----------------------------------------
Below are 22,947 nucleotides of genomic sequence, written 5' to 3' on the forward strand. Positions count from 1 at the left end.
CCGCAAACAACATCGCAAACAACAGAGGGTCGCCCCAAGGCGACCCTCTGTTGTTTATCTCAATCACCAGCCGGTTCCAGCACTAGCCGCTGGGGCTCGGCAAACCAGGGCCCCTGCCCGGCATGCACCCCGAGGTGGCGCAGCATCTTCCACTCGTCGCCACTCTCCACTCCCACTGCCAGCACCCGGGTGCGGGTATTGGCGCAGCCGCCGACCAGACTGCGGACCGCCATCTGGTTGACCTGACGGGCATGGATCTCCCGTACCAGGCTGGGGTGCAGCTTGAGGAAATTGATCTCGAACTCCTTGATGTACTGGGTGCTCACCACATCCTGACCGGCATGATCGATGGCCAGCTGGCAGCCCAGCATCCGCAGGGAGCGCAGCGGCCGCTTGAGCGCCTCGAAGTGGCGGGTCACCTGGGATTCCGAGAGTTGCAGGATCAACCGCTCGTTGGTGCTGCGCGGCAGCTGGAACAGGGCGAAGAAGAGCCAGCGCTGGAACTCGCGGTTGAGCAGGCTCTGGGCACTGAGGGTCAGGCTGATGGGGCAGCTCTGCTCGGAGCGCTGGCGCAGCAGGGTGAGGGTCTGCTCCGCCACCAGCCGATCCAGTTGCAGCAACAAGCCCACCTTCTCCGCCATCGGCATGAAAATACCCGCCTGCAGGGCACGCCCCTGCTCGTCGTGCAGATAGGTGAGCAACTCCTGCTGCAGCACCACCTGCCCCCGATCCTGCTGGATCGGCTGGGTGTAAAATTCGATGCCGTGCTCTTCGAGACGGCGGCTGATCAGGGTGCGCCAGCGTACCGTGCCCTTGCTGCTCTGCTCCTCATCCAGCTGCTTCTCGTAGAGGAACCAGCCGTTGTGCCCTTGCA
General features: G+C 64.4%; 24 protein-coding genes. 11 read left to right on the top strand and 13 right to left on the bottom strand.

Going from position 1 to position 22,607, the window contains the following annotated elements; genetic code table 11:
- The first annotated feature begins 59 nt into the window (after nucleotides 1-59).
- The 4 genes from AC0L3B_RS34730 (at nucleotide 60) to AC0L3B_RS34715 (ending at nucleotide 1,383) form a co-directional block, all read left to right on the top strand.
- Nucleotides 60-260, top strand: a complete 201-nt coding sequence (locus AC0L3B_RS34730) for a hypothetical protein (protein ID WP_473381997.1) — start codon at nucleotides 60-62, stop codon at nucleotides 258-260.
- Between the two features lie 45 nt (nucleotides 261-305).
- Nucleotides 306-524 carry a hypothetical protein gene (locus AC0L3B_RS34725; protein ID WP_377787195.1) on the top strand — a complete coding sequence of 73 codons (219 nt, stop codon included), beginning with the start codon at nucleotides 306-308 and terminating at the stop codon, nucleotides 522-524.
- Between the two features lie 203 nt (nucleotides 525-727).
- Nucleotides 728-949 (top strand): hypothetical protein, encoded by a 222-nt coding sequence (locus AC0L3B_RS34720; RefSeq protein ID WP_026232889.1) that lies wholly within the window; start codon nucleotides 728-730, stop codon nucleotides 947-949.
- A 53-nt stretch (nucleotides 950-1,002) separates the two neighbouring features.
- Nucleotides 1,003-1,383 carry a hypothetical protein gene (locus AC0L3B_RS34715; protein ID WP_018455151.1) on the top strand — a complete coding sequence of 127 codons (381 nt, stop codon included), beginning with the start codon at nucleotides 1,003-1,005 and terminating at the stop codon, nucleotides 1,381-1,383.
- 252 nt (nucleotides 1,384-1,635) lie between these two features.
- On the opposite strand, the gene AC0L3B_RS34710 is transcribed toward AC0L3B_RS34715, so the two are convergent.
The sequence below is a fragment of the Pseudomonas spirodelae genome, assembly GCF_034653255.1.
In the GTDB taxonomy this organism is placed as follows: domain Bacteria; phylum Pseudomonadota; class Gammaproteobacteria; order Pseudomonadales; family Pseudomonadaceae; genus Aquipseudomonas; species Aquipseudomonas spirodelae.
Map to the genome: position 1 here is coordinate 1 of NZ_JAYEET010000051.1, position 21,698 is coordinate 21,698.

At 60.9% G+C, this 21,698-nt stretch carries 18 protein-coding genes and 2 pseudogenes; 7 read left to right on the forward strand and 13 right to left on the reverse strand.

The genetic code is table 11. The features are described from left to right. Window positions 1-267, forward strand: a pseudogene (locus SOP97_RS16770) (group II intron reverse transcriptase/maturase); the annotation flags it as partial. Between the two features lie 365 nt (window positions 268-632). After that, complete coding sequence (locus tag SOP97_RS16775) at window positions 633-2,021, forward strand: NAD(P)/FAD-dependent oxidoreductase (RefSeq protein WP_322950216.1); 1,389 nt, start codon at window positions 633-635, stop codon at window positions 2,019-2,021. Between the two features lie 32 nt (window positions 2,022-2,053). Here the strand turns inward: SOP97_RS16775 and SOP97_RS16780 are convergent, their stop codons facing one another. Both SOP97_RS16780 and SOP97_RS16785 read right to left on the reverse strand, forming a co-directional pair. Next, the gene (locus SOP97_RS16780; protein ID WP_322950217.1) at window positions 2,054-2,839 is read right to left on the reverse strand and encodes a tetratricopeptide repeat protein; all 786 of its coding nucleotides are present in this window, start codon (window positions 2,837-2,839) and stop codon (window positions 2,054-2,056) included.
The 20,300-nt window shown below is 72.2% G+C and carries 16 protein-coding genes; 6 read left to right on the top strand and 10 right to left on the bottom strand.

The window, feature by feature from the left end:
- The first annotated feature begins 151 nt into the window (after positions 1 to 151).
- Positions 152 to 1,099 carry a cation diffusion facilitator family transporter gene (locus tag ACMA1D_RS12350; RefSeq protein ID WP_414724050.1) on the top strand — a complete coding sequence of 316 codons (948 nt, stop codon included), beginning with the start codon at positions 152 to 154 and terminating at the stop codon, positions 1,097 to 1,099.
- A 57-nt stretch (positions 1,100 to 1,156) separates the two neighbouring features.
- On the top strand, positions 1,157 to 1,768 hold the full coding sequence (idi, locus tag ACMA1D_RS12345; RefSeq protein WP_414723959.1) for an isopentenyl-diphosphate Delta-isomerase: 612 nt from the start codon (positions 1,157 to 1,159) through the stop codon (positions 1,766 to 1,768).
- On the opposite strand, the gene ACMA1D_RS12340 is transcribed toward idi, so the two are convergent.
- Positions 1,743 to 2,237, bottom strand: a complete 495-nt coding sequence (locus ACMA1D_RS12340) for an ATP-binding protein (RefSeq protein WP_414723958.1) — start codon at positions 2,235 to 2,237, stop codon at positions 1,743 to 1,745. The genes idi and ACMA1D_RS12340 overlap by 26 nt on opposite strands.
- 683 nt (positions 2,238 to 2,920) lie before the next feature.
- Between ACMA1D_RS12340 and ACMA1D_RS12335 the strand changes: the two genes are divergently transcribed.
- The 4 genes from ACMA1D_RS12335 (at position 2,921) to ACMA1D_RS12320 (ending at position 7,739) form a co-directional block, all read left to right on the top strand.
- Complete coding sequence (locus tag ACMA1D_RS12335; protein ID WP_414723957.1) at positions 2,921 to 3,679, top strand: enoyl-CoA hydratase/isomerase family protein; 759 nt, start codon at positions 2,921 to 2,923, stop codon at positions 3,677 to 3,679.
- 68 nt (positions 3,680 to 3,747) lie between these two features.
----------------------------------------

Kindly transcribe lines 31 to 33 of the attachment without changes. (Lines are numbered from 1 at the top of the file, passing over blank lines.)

- The 4 genes from ACMA1D_RS12335 (at position 2,921) to ACMA1D_RS12320 (ending at position 7,739) form a co-directional block, all read left to right on the top strand.
- Complete coding sequence (locus tag ACMA1D_RS12335; protein ID WP_414723957.1) at positions 2,921 to 3,679, top strand: enoyl-CoA hydratase/isomerase family protein; 759 nt, start codon at positions 2,921 to 2,923, stop codon at positions 3,677 to 3,679.
- 68 nt (positions 3,680 to 3,747) lie between these two features.